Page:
Transmission Gully has long been a dog of a project. From it’s poor initial business case, to it being made a Public Private Partnership that would see taxpayers forking out over $3 billion over the coming decades and then having cost blow out after cost blowout and a range of other issues.
In August last year then Ministers of Transport (Phil Twyford) and Infrastructure (Shane Jones) announced an urgent review of the project, yesterday that review was released and it’s damning for both the previous government and Waka Kotahi. Stuff Reports:
A review into Wellington’s much-delayed and heavily over budget Transmission Gully has found multiple problems with the way the road project was established nearly a decade ago.
The review is scathing in parts, noting that the Government tendered the private contract out at an unrealistically low price by essentially “double counting” cost-savings the private sector could bring to the project.
Worse still, no one spoken to at the review knew or remembered how this tender price was arrived at – an all-important detail, partly responsible for years of delays and hundreds of millions of dollars in cost overruns.
The project was initially estimated to cost $850 million in 2012, but the most recent estimate is $1.25 billion.
However, the review stopped short of saying the Public-Private Partnership model used for Transmission Gully is intrinsically flawed. Instead, it says that key errors made at the beginning of the Transmission-Gully Project, when it switched from being a public sector led project to a PPP back in 2012, have led to lasting problems with the project.
It’s not surprising errors were made given the PPP model was hurriedly pushed through for ideological reasons by then Transport Minister Stephen Joyce. The report notes Waka Kotahi had just one month to convert “a non-PPP project, with an existing consented scheme design” into a design that could be compared against a PPP option. This mean they “had to use a design that was less developed than what they would normally include” in a procurement process.
Stuff’s reporting continues:
One of the key errors was in the calculation of what is known as the affordability threshold or AT. This is the cost that is put out to parties interested in tendering for work on a project and is regarded as the maximum price the government is willing to pay.
The AT is calculated based on another number, the PSC (public sector comparator) which is the number given to what it would cost the public sector to build and run a given project. This ensures the government is getting value for money by using private partners to do government projects.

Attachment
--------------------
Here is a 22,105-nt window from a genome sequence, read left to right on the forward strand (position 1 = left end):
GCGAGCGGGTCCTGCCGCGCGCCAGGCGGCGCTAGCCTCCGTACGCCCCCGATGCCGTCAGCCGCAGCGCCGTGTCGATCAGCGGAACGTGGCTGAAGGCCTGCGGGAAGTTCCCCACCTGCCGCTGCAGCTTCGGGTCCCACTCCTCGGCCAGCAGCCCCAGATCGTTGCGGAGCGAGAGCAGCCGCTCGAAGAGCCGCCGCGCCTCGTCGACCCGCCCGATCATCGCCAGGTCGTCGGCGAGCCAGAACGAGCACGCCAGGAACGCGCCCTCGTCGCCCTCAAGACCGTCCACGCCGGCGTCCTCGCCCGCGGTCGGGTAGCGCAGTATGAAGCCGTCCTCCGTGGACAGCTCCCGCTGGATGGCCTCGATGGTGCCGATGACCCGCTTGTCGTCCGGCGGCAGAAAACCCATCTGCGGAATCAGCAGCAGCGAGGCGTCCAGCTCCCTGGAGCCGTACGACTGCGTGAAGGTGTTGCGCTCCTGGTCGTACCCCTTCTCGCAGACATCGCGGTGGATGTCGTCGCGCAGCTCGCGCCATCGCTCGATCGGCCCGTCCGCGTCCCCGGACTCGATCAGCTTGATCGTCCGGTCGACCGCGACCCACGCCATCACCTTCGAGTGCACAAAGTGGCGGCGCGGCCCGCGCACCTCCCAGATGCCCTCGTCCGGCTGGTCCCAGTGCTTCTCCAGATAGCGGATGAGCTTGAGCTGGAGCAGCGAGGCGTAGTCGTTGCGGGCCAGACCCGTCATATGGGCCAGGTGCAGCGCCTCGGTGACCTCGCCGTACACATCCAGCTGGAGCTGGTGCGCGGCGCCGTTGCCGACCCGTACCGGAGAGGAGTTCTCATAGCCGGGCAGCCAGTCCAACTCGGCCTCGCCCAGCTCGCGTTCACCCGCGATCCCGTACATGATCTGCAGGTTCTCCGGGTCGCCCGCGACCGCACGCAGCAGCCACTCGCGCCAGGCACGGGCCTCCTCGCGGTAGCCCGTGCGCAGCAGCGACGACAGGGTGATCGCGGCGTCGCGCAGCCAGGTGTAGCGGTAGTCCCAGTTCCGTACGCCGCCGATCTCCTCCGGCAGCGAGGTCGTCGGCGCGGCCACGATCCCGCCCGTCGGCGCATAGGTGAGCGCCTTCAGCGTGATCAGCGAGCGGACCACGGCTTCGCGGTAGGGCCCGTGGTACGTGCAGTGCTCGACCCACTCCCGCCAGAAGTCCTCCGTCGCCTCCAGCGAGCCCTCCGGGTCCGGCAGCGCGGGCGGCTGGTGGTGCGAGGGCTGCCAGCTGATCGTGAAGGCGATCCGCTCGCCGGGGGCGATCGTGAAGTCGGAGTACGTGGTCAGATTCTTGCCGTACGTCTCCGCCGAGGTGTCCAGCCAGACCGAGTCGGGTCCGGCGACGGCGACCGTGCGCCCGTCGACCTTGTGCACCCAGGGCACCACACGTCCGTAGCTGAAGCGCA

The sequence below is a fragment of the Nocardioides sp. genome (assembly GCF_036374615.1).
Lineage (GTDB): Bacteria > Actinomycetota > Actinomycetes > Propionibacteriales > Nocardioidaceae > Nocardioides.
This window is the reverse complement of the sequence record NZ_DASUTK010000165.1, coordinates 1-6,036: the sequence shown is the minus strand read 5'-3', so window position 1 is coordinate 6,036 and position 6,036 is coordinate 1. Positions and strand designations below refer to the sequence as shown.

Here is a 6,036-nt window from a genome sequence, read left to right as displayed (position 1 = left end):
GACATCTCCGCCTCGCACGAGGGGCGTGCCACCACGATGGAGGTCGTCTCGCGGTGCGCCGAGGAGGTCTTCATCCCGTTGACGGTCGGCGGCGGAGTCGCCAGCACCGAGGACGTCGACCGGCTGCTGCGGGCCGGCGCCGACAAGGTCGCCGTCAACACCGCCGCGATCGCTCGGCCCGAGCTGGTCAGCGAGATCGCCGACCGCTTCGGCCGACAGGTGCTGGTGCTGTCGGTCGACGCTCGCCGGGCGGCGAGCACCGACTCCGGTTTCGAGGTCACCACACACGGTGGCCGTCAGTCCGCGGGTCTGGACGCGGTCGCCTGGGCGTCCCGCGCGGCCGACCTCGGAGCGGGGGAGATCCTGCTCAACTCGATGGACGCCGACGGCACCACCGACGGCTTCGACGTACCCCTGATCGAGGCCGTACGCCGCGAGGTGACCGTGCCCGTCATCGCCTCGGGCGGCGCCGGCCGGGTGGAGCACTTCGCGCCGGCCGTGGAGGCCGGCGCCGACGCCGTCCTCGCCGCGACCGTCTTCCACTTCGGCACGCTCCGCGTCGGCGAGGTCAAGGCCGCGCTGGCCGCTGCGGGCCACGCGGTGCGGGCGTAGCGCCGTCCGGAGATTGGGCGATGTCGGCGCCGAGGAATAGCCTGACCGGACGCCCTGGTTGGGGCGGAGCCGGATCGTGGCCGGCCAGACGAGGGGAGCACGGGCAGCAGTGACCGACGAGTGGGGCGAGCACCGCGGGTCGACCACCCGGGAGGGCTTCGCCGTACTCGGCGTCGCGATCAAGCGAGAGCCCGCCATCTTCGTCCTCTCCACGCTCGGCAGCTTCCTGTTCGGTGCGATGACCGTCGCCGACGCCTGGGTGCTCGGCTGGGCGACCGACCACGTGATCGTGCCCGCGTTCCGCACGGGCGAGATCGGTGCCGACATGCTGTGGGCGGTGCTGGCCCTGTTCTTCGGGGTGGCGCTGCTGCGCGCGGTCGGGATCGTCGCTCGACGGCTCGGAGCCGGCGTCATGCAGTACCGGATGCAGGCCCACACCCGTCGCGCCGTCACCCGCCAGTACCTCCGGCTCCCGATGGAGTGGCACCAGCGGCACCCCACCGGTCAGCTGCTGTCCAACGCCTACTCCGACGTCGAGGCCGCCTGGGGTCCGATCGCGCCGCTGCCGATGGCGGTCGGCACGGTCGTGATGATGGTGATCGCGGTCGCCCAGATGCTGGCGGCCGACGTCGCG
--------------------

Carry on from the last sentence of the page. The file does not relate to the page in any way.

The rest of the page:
In the case of Transmission Gully, the AT that was put out to tender was at a much lower cost than what it was believed the public sector could deliver the project for. Set at P75 for the public sector price, that meant there was a 75 per cent probability of the public sector building and running Transmission Gully for the price that it was put out to tender.
An old Waka Kotah-NZTA board paper dug up by the reviewers found that the AT was set lower than the PSC “to drive the Respondents’ behaviour in the achievement of innovation and efficient whole of life solutions”.
But the bidders weren’t so keen. One interviewee called the price “demonstrably unrealistic”, and another said that it was “dubious” whether it actually achieved value for money for the Crown.
Setting the tender price so low meant firms were tendering for a project knowing that it was unrealistic to be able to deliver it at that cost. The review noted that setting the price low essentially “double counted” cost savings because the public sector figure was already required to consider the most efficient and cost-effective way of doing things.
I recall speaking to a Waka Kotahi procurement manager at a conference at around the time this was all being set up. He told me that essentially all of the ‘innovation’ benefits PPPs are said to deliver can just as easily be achieved through an alliance model, like those used on projects such as Waterview and now the City Rail Link. Ultimately the only thing PPPs seem to deliver is a more expensive way of delivering infrastructure and great returns for the financial institutions lending the money to pay for it.
One thing that really concerns me about this whole saga is that many of those involved in creating these issues, and cost blowouts on other projects, are still in the organisation and in many cases now in even more senior positions. Worse still, the organisational structure means there is a ‘fox guarding the henhouse’ situation as those tasked with reviewing and approving funding for projects actually report to the people who create and design the projects. So while local government projects get put through the wringer, Waka Kotahi projects often get rubber stamped, both to keep colleagues happy but also so as not to annoy the boss. I do wonder if we need to go back to having transport funding decisions made by an independent agency.
Finally, it’s also scary to think that despite all of the known issues with PPP’s the current government were extremely close to pushing ahead with another one with the Superfund and their Canadian partners for Light Rail in Auckland.